If you can read a nutrition label or a baseball box score, you can learn to read basic financial statements. If you can follow a recipe or apply for a loan, you can learn basic accounting. The basics aren’t difficult and they aren’t rocket science.
This brochure is designed to help you gain a basic understanding of how to read financial statements. Just as a CPR class teaches you how to perform the basics of cardiac pulmonary resuscitation, this brochure will explain how to read the basic parts of a financial statement. It will not train you to be an accountant (just as a CPR course will not make you a cardiac doctor), but it should give you the confidence to be able to look at a set of financial statements and make sense of them.
Let’s begin by looking at what financial statements do.
“Show me the money!”
We all remember Cuba Gooding Jr.’s immortal line from the movie Jerry Maguire, “Show me the money!” Well, that’s what financial statements do. They show you the money. They show you where a company’s money came from, where it went, and where it is now.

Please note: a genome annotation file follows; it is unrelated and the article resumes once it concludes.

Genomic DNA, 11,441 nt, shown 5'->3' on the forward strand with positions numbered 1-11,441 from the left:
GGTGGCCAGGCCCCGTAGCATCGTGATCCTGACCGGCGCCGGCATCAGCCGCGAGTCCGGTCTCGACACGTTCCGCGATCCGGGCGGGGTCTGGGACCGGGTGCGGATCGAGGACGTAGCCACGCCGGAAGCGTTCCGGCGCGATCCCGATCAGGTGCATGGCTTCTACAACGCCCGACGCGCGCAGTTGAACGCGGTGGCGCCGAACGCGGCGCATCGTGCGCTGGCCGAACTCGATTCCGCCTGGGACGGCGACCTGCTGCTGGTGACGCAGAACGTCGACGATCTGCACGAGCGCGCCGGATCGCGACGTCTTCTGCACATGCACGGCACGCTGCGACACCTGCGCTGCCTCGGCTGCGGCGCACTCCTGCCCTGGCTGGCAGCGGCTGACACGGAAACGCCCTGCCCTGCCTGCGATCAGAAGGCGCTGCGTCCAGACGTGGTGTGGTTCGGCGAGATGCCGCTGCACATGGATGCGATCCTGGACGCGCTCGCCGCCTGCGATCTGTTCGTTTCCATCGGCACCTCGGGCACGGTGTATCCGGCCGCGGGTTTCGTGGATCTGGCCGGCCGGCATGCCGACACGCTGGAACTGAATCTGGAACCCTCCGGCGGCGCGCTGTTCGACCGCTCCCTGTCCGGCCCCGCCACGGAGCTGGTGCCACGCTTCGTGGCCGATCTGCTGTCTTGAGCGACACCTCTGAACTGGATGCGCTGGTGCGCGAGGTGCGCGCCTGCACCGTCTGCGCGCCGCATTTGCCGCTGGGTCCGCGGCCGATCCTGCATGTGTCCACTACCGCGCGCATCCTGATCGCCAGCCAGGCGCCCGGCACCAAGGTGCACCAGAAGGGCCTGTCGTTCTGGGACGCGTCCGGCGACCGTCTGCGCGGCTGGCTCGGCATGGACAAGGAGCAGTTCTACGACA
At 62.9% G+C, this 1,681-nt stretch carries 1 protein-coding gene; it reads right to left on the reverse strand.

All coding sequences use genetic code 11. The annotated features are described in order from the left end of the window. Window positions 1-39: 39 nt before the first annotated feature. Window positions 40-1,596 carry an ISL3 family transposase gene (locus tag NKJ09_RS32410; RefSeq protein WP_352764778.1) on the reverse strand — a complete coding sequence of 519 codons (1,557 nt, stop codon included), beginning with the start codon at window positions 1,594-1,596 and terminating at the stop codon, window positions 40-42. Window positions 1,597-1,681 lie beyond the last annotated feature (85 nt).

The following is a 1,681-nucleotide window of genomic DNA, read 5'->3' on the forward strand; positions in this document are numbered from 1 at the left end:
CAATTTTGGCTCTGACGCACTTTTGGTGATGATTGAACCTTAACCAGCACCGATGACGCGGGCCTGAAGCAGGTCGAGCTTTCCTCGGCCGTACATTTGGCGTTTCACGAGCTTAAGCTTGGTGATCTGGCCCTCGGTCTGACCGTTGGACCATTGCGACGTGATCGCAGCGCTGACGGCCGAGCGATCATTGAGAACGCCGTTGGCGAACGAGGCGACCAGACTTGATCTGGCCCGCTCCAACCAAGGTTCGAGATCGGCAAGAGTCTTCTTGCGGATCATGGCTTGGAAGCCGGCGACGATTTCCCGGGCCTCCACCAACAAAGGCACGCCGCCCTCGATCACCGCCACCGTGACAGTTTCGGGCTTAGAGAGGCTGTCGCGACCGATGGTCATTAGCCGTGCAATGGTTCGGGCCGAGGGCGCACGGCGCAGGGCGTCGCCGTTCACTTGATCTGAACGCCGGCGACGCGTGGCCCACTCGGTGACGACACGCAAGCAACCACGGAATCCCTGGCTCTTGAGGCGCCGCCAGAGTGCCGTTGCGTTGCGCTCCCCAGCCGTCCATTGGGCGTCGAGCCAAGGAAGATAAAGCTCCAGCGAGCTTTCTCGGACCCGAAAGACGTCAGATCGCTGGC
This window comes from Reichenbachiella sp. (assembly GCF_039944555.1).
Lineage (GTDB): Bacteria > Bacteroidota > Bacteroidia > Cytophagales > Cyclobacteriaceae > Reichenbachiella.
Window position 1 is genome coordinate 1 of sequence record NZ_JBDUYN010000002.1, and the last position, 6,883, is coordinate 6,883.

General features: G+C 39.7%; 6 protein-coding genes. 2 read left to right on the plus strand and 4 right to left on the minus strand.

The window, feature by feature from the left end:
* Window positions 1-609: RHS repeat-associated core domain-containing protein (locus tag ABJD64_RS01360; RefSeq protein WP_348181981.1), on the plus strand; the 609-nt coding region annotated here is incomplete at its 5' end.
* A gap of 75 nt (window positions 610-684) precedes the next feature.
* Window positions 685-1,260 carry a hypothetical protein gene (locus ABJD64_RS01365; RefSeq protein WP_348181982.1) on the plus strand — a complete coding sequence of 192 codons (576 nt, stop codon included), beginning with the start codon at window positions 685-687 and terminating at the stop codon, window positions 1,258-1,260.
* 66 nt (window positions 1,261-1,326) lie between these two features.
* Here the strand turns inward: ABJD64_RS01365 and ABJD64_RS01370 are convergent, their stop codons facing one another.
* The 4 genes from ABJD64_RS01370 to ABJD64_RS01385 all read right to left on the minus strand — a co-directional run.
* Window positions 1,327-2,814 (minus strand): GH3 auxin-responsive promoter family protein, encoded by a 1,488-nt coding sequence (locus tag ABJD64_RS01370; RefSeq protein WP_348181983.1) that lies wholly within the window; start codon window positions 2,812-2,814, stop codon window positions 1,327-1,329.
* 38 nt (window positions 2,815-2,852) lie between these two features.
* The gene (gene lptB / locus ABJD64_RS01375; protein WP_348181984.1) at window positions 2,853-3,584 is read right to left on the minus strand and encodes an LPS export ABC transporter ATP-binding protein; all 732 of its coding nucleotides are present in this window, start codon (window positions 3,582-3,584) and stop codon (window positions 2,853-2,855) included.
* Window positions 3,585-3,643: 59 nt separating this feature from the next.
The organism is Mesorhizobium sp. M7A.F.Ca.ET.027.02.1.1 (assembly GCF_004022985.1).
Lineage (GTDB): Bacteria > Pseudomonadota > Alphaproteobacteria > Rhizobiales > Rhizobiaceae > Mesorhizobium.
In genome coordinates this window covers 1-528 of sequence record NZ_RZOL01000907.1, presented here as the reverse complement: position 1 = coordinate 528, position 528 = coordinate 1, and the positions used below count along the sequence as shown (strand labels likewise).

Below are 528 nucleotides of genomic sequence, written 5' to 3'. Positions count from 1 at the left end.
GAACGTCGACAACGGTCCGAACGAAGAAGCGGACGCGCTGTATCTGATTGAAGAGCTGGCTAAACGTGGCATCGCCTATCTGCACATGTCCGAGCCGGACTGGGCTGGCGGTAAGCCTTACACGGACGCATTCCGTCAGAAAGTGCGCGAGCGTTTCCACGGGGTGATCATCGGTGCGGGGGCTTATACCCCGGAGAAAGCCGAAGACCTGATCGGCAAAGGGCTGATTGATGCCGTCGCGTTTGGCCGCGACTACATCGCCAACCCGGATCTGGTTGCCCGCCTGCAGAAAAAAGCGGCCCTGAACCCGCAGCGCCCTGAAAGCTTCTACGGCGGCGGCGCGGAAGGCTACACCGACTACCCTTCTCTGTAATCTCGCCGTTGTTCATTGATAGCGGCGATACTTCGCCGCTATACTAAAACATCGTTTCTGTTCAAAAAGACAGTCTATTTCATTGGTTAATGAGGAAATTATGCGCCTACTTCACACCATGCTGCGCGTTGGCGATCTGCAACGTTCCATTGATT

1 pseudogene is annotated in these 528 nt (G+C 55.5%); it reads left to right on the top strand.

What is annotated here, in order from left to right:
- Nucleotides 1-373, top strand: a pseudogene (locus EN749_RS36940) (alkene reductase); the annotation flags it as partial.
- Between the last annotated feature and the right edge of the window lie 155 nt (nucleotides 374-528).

There are four main financial statements. They are: (1) balance sheets; (2) income statements; (3) cash flow statements; and (4) statements of shareholders’ equity. Balance sheets show what a company owns and what it owes at a fixed point in time. Income statements show how much money a company made and spent over a period of time. Cash flow statements show the exchange of money between a company and the outside world also over a period of time. The fourth financial statement, called a “statement of shareholders’ equity,” shows changes in the interests of the company’s shareholders over time.
Let’s look at each of the first three financial statements in more detail.